2 thoughts on “Decisions

  1. Another fascinating and thought provoking blog by Ms Strang.

    Three observations spring to mind.

    Catherine’s thoughts remind me of a short article of my own, entitled “Intuition and Decision Making”, published some 25 years ago in my profession’s journal.

    One thread of the discussion was how important ‘gut feel’ is in our decision making.

    I worked for the world leader in aerospace component manufacture for thirteen years, the last seven as company secretary. The position was exceptionally wide-ranging with myriad key responsibilities. It certainly wasn’t pushing paper clips around the desk, as one acquaintance quipped!

    From time to time, colleagues would ask how I was able to process vast quantities of work in such short periods of time.

    My response was exactly what Catherine Strang alludes to. My many years of training and experience, alongside an internationally recognised professional qualification enabled me to make decisions, even strategic, operational and resource-based ones, which, if they had been wrong, would have had damaging implications for the whole organisation, even the entire group worldwide.

    Intuition enabled me to take decisions, both large and small, in the blink of an eye.

    I’m sure many of us have heard of ‘analysis paralysis’. With reference to individual and group decision making, the Abilene Paradox is worth casting an eye over.

    My second point concerns Catherine’s apparent frustration at not getting much done, too many great ideas buzzing around her head…a common enough experience. Writer’s block springs to mind too.

    A close friend of mine many years ago had to deal with her husband’s catastrophic burn-out, loss of £tens of millions and everything else in their lives, including bankruptcy. Asked how on earth she managed to cope during those roller coaster years, she replied she held her emotions like a stone in her heart and compared the colossal problem to a very large circle, which she divided into tiny, but manageable and resolvable circles.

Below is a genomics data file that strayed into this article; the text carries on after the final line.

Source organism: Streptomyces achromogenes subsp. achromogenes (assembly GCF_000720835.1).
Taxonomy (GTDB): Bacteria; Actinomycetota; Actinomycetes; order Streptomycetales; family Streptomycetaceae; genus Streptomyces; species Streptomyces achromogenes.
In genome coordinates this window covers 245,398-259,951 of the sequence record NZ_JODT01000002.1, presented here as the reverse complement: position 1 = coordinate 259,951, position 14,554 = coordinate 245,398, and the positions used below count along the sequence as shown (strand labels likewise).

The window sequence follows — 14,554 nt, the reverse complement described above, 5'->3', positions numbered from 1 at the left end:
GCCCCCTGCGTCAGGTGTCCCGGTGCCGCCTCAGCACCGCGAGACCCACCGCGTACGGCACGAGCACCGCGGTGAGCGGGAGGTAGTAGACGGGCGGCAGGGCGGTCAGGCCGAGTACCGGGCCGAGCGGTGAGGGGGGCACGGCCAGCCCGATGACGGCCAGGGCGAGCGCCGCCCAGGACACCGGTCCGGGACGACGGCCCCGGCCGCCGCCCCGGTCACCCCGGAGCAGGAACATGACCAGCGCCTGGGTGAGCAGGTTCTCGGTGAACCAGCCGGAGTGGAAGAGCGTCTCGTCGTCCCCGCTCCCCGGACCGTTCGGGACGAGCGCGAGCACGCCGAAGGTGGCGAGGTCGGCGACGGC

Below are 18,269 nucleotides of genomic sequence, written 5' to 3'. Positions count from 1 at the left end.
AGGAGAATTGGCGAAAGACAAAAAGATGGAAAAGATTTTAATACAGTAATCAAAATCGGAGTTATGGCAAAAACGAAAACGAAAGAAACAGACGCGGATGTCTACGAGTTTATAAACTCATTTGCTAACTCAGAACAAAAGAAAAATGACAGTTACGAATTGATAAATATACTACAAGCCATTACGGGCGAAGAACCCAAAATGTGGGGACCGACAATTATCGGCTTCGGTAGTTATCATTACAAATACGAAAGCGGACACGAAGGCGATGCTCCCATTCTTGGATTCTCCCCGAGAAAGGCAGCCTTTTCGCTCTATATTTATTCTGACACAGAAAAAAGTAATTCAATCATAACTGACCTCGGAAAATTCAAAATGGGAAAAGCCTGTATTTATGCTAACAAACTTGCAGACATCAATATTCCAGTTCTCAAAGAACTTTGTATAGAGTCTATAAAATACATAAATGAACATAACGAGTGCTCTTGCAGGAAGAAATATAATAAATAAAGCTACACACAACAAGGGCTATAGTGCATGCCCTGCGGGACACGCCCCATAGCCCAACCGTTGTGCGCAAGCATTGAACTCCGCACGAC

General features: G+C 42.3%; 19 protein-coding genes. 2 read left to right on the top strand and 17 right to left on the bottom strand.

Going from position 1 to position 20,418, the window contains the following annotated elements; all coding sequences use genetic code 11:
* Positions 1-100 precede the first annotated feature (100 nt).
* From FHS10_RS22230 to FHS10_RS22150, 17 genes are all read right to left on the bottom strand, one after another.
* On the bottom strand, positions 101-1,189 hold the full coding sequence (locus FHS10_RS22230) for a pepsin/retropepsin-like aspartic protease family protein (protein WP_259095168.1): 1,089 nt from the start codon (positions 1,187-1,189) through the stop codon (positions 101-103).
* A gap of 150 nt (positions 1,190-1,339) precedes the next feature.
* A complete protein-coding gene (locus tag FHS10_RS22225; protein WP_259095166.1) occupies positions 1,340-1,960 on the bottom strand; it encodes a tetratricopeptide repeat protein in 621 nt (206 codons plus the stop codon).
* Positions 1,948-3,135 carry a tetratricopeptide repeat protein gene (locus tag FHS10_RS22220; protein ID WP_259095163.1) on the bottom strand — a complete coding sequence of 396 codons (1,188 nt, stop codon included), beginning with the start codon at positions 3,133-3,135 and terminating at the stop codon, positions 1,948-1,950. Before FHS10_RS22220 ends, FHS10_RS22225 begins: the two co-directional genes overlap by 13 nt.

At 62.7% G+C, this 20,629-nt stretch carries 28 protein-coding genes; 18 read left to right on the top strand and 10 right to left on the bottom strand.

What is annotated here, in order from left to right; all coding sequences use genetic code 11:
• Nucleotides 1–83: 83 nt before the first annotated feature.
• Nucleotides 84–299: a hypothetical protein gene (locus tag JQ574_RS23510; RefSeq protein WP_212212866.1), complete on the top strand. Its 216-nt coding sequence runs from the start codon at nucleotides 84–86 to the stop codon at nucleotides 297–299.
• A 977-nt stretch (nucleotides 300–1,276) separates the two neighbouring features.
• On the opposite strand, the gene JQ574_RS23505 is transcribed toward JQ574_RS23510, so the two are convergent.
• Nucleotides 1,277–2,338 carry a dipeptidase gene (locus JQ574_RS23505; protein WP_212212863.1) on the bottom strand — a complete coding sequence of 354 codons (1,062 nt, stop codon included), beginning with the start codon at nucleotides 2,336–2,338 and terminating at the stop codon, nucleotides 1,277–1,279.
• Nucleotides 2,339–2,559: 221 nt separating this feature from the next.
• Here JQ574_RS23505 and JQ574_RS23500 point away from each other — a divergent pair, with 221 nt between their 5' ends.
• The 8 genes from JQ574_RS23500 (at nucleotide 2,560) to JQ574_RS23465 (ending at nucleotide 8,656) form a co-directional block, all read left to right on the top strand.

Capturing all those ideas, creative or otherwise, which might be useful blog material, is crucial. Once they’re listed, we can forget them, bar the one we decide to work on.

    The last point I’d like to make is music related. As a musician (classical guitarist), I recall learning, not hundreds, but thousands of pieces of varying degrees of difficulty. What still astonishes me to this day is how the brain works in such mysterious ways.

    I would practise and practise a piece for hours on end until it reached a point where I just wasn’t making that final progress to reach perfection…or at least near perfection in my case.

    What I discovered was, if I stopped practising the particular piece for three or four days and started playing it again, my rendition was much improved.

    The only way I can describe it is if one cooks porridge or some other dish in an Aga or slow cooker overnight, the taste, texture, tenderness, everything about it is so much better in every respect…

    Like

  2. Thankyou for your comments Ian, some really useful information there, I especially like the one about your friend, it’s so easy to become overwhelmed by certain circumstances when really all we can do is break it down in to manageable pieces.

    Like